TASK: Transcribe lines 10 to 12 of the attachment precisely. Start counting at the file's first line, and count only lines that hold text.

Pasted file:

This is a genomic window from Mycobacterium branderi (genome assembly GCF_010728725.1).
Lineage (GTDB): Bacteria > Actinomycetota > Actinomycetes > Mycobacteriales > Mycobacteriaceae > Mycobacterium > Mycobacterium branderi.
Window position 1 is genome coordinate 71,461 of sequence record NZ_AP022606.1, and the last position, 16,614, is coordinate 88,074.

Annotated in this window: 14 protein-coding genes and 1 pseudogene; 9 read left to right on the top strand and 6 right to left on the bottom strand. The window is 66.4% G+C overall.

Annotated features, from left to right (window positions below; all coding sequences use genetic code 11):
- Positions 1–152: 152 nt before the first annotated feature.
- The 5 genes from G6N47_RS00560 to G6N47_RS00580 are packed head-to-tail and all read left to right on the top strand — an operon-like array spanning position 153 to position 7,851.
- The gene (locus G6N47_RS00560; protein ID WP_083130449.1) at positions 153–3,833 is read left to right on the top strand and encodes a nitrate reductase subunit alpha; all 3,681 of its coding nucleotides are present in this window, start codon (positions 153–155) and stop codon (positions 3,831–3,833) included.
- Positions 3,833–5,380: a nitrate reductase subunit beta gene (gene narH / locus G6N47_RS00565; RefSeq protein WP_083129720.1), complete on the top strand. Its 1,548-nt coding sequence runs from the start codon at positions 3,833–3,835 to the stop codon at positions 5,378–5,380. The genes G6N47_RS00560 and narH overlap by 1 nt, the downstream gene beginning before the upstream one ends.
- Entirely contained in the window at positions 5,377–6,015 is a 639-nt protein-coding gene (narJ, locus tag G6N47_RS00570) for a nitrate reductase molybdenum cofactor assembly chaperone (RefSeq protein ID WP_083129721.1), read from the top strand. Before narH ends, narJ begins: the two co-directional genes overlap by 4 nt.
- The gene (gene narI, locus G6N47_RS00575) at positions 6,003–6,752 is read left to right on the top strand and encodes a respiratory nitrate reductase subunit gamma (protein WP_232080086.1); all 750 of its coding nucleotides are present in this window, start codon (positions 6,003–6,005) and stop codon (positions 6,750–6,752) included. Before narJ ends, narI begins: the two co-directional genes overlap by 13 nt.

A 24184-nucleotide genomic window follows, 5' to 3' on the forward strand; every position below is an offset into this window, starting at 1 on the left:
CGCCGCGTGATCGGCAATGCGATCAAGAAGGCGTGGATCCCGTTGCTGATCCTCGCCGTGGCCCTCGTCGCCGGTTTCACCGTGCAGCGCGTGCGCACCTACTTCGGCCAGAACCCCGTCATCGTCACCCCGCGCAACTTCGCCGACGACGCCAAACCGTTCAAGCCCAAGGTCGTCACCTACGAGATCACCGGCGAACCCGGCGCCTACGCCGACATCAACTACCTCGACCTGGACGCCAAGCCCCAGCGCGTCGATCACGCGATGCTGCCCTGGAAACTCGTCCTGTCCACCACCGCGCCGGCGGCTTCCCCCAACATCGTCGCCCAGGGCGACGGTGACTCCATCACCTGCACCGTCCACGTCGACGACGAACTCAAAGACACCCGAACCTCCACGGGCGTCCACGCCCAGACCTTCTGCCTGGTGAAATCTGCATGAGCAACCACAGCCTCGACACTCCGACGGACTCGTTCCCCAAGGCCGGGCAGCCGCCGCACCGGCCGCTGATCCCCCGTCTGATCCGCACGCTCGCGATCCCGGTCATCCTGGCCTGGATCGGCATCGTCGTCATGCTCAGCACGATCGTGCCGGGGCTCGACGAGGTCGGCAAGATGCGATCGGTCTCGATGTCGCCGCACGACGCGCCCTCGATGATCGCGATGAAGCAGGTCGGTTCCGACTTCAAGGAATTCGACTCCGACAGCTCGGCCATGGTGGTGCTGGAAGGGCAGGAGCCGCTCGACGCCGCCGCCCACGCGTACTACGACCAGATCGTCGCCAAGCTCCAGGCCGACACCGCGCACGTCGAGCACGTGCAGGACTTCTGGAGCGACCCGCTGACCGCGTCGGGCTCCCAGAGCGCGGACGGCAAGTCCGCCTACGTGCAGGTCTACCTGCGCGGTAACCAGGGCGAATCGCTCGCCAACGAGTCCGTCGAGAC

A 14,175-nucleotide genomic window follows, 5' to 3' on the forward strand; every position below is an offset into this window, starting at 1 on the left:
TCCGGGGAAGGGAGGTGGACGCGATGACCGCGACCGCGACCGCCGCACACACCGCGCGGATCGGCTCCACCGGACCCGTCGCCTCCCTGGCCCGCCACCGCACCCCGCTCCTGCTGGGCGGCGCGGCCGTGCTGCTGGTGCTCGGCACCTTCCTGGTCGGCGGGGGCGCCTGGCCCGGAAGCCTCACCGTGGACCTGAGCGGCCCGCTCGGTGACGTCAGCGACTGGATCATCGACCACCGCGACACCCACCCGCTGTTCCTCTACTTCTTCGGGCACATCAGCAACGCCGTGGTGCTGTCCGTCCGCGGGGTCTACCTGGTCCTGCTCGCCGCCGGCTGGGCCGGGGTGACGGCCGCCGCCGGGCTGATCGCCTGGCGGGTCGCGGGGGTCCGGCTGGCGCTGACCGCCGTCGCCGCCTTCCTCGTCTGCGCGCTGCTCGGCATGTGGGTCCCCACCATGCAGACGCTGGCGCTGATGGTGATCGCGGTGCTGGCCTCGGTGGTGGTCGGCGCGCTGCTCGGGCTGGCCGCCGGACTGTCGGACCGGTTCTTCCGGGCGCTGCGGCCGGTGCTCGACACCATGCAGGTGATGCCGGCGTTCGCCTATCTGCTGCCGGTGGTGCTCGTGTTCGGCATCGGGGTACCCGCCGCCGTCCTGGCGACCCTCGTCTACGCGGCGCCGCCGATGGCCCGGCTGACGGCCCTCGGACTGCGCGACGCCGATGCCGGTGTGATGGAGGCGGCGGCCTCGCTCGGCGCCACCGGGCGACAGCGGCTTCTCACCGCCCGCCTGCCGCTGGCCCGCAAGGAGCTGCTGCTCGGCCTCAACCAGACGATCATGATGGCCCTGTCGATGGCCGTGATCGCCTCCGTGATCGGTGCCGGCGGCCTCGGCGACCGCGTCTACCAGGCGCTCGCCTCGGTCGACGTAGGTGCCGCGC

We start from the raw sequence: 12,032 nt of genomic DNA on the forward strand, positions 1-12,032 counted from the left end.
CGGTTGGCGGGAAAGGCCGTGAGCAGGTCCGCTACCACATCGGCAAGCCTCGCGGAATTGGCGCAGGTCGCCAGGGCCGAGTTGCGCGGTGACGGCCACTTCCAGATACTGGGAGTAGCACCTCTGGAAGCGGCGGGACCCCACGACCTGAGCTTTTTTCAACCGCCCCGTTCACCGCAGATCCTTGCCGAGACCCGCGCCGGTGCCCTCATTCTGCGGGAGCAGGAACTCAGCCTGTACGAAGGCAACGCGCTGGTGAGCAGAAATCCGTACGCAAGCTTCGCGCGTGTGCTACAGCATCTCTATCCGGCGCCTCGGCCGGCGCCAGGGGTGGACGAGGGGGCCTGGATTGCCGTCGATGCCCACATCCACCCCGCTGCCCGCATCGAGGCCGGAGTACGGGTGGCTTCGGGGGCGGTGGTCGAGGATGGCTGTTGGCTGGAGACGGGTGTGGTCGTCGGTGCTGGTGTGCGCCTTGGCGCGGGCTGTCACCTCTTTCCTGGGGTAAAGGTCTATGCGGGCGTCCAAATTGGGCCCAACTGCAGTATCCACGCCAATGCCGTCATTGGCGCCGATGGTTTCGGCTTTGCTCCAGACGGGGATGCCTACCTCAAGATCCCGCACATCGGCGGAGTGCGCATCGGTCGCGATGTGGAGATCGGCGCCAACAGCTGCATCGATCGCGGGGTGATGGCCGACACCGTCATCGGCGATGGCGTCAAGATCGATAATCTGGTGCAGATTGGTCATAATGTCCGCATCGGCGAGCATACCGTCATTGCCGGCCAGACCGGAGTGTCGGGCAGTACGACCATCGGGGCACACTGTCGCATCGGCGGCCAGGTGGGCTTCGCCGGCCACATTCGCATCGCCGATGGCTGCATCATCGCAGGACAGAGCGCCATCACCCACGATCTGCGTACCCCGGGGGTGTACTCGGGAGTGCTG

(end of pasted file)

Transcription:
- Entirely contained in the window at positions 5,377–6,015 is a 639-nt protein-coding gene (narJ, locus tag G6N47_RS00570) for a nitrate reductase molybdenum cofactor assembly chaperone (RefSeq protein ID WP_083129721.1), read from the top strand. Before narH ends, narJ begins: the two co-directional genes overlap by 4 nt.
- The gene (gene narI, locus G6N47_RS00575) at positions 6,003–6,752 is read left to right on the top strand and encodes a respiratory nitrate reductase subunit gamma (protein WP_232080086.1); all 750 of its coding nucleotides are present in this window, start codon (positions 6,003–6,005) and stop codon (positions 6,750–6,752) included. Before narJ ends, narI begins: the two co-directional genes overlap by 13 nt.

A 24184-nucleotide genomic window follows, 5' to 3' on the forward strand; every position below is an offset into this window, starting at 1 on the left: